*So, we do the same things that we have been doing before.*2365

*Here, 3 is our horizontal; 12 is our vertical; so our distance is going to be the square root of 12 squared, plus 3 squared.*2368

*Well, let's swap that around; that was exactly correct, but just to keep doing the exact same way we have been doing it precisely before.*2379

*We will have 3 ^{2}, because we had horizontal before first; and then 12^{2}, because we are always following with vertical.*2387

*The other way was just as right: 3 ^{2} + 12^{2} is the same thing as 12^{2} + 3^{2}, after all.*2393

*But that way, we are just following our nice pattern from before.*2398

*So, we can figure out what the length of this portion right here is.*2402

*We have it right here: we now have that--now we just bring in this thing, and we just do another one.*2408

*For d of our triangle here, let's use a different color; we will go with green for the distance in our three-dimensional object.*2414

*In our three-dimensional object, it is going to be the square root of what it was in the x,y plane--that distance,*2424

*squared (what was it in the x,y plane? It was the square root of 3 squared plus 12 squared; that was its distance before;*2430

*but we have to square it), plus...what was the jump that it had up--what was its vertical leap in the z?--that was 4, so plus 4 squared.*2438

*Now, notice: when we take a square root and square it, like we have in here, d =...the square root of 3 ^{2} plus*2447

*12 ^{2}, squared, is just going to crack it open, and we will get 3^{2} + 12^{2}, and then plus 4^{2}.*2453

*We simplify this, and we get d = √(9 + 144 + 16); simplify that some more; we get √169, which equals 13; so our distance is 13.*2460

*What we have done is: we are able to look at how it changed on the first plane.*2476

*We sort of take a cut, so that we can look at how it changed in the x,y plane; and then, we put on the z.*2481

*Now, you might be getting a sense of "Oh, maybe there is something we could do in general."*2489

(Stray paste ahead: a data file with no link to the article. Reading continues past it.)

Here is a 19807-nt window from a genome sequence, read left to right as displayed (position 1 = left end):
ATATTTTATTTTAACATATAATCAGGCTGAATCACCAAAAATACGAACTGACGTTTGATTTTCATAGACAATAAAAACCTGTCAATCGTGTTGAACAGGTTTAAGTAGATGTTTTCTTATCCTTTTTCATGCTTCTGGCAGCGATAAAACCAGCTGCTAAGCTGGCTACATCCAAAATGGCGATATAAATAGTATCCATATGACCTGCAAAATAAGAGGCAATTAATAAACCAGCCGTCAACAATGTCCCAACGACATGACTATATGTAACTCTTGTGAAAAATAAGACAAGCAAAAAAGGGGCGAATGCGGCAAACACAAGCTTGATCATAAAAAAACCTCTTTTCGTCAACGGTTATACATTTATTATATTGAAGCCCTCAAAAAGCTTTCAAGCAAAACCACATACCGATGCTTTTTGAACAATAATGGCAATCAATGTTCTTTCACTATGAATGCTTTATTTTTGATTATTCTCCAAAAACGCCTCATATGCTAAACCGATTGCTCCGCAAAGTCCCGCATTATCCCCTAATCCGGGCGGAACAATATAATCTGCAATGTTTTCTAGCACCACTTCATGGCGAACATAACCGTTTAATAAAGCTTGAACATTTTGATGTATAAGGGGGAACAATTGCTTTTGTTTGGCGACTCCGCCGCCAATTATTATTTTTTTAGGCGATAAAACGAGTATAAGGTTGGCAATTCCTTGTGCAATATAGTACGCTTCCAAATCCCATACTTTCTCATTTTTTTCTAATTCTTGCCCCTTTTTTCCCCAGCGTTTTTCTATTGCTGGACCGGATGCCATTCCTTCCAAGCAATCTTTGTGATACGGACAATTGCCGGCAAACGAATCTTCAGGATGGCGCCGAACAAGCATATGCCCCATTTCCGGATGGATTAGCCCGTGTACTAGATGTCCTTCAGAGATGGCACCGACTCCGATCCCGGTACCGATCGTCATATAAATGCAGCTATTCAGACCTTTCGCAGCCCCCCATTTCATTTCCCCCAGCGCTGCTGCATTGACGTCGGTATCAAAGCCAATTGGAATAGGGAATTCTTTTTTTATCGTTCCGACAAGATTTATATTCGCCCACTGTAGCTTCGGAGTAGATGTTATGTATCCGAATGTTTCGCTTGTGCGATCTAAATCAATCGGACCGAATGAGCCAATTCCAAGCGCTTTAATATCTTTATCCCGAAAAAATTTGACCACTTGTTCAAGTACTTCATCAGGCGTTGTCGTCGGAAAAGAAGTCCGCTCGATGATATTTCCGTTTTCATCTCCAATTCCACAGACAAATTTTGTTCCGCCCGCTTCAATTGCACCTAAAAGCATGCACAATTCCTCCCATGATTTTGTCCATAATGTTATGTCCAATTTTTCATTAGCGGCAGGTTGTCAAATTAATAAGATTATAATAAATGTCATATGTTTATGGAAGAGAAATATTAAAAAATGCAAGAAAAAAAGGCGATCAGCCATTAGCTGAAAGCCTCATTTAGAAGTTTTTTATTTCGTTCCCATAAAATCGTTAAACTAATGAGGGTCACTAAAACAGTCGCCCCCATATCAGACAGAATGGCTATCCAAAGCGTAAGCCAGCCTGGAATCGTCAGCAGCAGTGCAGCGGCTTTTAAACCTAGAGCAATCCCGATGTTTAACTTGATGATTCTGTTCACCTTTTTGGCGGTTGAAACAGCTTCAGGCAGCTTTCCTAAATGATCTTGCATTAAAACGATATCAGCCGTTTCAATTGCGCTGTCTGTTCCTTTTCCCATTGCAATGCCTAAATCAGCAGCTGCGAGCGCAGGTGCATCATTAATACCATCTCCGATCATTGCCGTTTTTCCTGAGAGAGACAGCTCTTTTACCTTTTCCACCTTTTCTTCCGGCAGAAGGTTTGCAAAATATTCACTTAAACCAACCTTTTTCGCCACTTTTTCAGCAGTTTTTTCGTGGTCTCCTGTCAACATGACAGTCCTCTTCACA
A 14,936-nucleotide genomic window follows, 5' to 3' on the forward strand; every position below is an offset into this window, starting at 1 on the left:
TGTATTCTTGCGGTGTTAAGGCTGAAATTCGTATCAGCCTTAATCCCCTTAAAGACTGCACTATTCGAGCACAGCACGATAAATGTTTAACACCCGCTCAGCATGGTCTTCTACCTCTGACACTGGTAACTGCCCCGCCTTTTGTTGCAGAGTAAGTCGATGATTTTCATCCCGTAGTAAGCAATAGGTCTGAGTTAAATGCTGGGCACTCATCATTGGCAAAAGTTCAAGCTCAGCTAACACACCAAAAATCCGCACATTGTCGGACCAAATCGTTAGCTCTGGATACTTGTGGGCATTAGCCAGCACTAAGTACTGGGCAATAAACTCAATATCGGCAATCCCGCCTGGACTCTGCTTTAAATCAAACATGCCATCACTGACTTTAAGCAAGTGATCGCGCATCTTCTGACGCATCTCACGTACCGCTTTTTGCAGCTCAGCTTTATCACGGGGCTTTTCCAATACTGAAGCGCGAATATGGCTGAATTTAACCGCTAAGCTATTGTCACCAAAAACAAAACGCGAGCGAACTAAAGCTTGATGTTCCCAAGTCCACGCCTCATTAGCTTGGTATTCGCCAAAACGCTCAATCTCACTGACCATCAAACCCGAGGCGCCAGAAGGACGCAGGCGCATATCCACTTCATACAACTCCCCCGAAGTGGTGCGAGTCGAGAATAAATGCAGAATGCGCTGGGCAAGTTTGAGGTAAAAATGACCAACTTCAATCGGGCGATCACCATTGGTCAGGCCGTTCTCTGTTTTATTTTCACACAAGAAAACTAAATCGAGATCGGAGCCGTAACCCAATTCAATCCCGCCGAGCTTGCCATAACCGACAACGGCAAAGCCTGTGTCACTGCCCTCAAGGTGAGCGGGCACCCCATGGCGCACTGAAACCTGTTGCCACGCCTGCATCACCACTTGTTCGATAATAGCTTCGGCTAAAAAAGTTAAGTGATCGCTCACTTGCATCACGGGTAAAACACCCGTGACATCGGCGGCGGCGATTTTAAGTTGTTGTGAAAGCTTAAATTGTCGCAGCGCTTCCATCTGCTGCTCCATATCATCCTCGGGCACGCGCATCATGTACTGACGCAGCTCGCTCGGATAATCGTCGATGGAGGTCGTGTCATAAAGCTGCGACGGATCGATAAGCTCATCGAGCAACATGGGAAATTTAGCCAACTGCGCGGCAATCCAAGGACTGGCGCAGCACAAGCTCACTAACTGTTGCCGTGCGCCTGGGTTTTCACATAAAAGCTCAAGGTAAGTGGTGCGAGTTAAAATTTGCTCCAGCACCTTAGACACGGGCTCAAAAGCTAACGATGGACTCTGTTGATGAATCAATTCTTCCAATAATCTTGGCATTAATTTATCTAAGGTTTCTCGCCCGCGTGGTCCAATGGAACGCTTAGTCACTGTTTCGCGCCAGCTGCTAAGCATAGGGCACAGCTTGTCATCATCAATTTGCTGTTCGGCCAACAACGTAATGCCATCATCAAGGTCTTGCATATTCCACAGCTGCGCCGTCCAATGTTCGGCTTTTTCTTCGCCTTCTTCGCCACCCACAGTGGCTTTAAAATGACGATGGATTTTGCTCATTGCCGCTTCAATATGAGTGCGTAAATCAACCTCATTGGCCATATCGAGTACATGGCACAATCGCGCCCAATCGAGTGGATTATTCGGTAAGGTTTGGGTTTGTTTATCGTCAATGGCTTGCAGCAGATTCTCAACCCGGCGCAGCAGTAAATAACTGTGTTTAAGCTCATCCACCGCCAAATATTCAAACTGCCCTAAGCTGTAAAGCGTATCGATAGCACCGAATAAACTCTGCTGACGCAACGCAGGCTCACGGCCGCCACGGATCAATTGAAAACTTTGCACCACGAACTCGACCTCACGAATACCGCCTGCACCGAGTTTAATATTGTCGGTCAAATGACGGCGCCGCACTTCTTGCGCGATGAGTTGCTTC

*And I didn't tell you this before, because it is not really going to come up much in this course.*2494

*But we can actually get a distance for three dimensions, as well.*2497

*It is going to be the distance of the square root of a whole bunch of stuff, now...of (x _{2} - x_{1})^{2},*2500

*the square in our horizontal, plus (y _{2} - y_{1})^{2}, the square in our vertical,*2510

*plus (z _{2} - z_{1})^{2}, the square in our coming out of the x,y plane.*2517

*That comes out, because what we do is clear out the x,y plane first.*2525

*It is going to have a square root around it; but then, when we put in that z--when we toss out that coming out perpendicularly--*2528

*we are going to square root again, because now we are doing another right triangle.*2536

*And so, it will simplify to just each one of these differences, squared.*2539

*This might be a slightly complex idea for you, so don't worry if this didn't make sense.*2542

*Just take it out of your head; throw it away; it is not really going to come up.*2546

*It is just a really cool thing that...if you are thinking, "Oh, there is something interesting going on here"...you are right!*2549

*This is the interesting thing that is going on; we can actually generalize this to three dimensions.*2553

*And if we wanted, we could even keep going to 4, 5, 6...any number of dimensions we want.*2558

*And you might have some idea of what is going to happen as we go on to four dimensions.*2562

*See if you can figure out what goes on in four dimensions--it is kind of cool.*2565

*All right, Example 4: What is the slope between (-1,8) and (1,14)?*2568

*So remember, we figured out that slope is rise over run; the amount that we rise is our change in our vertical,*2573

*(y _{2} - y_{1})--our two vertical locations--the change--and our run is our two horizontal locations--their change.*2583